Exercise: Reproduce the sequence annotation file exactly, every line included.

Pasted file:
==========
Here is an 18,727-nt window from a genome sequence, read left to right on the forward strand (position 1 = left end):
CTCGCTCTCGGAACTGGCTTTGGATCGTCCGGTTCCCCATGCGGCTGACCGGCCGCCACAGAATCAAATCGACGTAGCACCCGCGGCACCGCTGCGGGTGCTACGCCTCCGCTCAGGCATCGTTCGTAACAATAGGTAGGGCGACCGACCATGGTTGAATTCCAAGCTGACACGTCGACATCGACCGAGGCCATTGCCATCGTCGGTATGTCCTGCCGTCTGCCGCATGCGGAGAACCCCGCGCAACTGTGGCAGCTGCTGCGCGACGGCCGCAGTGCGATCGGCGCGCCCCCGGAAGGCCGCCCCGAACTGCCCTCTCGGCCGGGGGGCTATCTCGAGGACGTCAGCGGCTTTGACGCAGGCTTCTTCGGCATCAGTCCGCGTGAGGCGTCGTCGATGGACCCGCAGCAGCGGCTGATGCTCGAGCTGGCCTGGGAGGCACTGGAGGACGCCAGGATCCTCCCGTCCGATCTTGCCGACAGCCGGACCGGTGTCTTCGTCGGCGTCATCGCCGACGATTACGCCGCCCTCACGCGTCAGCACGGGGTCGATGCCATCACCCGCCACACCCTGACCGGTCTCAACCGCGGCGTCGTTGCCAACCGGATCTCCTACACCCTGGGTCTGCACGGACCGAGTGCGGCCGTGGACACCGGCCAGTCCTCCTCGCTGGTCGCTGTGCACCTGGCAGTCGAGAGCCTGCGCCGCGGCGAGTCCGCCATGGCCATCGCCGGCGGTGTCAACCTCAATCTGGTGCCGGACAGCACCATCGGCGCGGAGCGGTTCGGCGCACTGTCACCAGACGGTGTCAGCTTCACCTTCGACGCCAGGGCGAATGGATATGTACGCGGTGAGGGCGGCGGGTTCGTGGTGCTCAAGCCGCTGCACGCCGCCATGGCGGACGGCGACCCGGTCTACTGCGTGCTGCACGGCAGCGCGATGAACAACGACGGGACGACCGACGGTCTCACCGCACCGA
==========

Here is an 18,727-nt window from a genome sequence, read left to right on the forward strand (position 1 = left end):
CTCGCTCTCGGAACTGGCTTTGGATCGTCCGGTTCCCCATGCGGCTGACCGGCCGCCACAGAATCAAATCGACGTAGCACCCGCGGCACCGCTGCGGGTGCTACGCCTCCGCTCAGGCATCGTTCGTAACAATAGGTAGGGCGACCGACCATGGTTGAATTCCAAGCTGACACGTCGACATCGACCGAGGCCATTGCCATCGTCGGTATGTCCTGCCGTCTGCCGCATGCGGAGAACCCCGCGCAACTGTGGCAGCTGCTGCGCGACGGCCGCAGTGCGATCGGCGCGCCCCCGGAAGGCCGCCCCGAACTGCCCTCTCGGCCGGGGGGCTATCTCGAGGACGTCAGCGGCTTTGACGCAGGCTTCTTCGGCATCAGTCCGCGTGAGGCGTCGTCGATGGACCCGCAGCAGCGGCTGATGCTCGAGCTGGCCTGGGAGGCACTGGAGGACGCCAGGATCCTCCCGTCCGATCTTGCCGACAGCCGGACCGGTGTCTTCGTCGGCGTCATCGCCGACGATTACGCCGCCCTCACGCGTCAGCACGGGGTCGATGCCATCACCCGCCACACCCTGACCGGTCTCAACCGCGGCGTCGTTGCCAACCGGATCTCCTACACCCTGGGTCTGCACGGACCGAGTGCGGCCGTGGACACCGGCCAGTCCTCCTCGCTGGTCGCTGTGCACCTGGCAGTCGAGAGCCTGCGCCGCGGCGAGTCCGCCATGGCCATCGCCGGCGGTGTCAACCTCAATCTGGTGCCGGACAGCACCATCGGCGCGGAGCGGTTCGGCGCACTGTCACCAGACGGTGTCAGCTTCACCTTCGACGCCAGGGCGAATGGATATGTACGCGGTGAGGGCGGCGGGTTCGTGGTGCTCAAGCCGCTGCACGCCGCCATGGCGGACGGCGACCCGGTCTACTGCGTGCTGCACGGCAGCGCGATGAACAACGACGGGACGACCGACGGTCTCACCGCACCGA